One year ago today, a quarter ended that put hundreds of bullish hedge funds out of business. Today, a quarter ends that will put hundreds of bearish hedge funds out of business.
Oh, sure, last year some of the bulls were able to stumble through the fourth quarter, but October was a horror show and they ended up getting huge redemption letters and spending the rest of 2008 selling into the strength of the rally to return capital to investors and lock in losses.
I expect the same thing to happen to the bears starting today with the October redemption letters and wires hitting their assistants and their bookkeepers. They too can try to redeem themselves (rather than be redeemed) by covering their shorts -- really chasing them -- in MBIA (NYSE: MBI) (Cramer's Take) or MGIC (NYSE: MTG) (Cramer's Take) or Citigroup (NYSE: C) (Cramer's Take) and CIT (NYSE: CIT) (Cramer's Take) and dozens of other over-shorted names. They can bet on a crummy employment number on Friday -- on top of a weak claims number Thursday -- to try to salvage something of their Bank of America (NYSE: BAC) (Cramer's Take) and Wells Fargo (NYSE: WFC) (Cramer's Take) shorts, the two hedge fund mainstays. It won't matter much. If you were short or sidelined, you don't have a wall of worry to climb -- you are imprisoned by a wall of other peoples' performance.
Oh, sure, there are plenty of bearish cases to be made, but compared to last year they are splitting hairs. Are we still arguing about housing collapsing down 30% as it did, or are we arguing about whether it still can go down 5%-10% or whether it has already started up again? The shadow inventory of homes? I don't know: The actual inventory of homes and new homes is the lowest in ages. Or cars? GM and Chrysler are already gone. So are all of those marginal outfits like AIG (NYSE: AIG) (Cramer's Take) (in its old nongovernment form) or Lehman or Fannie (NYSE: FNM) (Cramer's Take) and Freddie (NYSE: FRE) (Cramer's Take). When we talk Citigroup, we don't talk seizure -- we talk earnings, despite every attempt to fret about whether the FDIC is backing debt or not.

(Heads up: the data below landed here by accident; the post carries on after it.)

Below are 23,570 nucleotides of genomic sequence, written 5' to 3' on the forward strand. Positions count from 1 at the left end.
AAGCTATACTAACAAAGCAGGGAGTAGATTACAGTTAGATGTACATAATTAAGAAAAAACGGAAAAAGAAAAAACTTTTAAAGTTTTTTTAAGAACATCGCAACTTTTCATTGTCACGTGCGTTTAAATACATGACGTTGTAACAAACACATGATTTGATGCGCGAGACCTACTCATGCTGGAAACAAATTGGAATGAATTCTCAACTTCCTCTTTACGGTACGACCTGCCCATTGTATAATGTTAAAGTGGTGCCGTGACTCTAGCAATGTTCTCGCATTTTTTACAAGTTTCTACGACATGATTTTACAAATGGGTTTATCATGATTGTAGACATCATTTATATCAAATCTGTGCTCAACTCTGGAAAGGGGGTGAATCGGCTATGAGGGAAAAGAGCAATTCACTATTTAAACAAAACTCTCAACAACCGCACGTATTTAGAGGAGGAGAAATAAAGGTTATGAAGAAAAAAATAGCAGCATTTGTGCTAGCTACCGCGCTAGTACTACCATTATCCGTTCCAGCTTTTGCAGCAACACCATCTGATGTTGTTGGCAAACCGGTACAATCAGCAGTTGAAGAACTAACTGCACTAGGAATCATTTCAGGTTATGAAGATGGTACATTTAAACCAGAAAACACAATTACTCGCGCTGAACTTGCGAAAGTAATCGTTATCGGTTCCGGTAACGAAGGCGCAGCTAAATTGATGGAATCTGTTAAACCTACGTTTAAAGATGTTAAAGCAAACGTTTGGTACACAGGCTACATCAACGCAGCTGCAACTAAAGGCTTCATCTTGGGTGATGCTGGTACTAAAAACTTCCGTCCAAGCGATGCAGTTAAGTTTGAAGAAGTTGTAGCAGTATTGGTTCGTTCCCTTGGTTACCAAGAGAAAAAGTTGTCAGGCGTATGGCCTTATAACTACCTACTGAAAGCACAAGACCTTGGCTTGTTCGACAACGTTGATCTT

The world is changing for the better, not for the worse, as it was a year ago.
So as we say goodbye to the quarter, we also say goodbye to the bears who refused to see it any other way. They are the other side of the coins of the bulls who did the same last year.
Most times the arguments are theoretical, the positions debatable, as long as you are in the game. Those who made nothing this year will soon lose their ante in the great arguments of the day. And they'll go back to firms to be salespeople or analysts and start all over again.
At the time of publication, Cramer had no positions in the stocks mentioned. Jim Cramer is co-founder and chairman of TheStreet.com. He contributes daily market commentary for TheStreet.com's sites and serves as an adviser to the company's CEO. At the time of publication, Cramer was long Bank of America and Wells Fargo.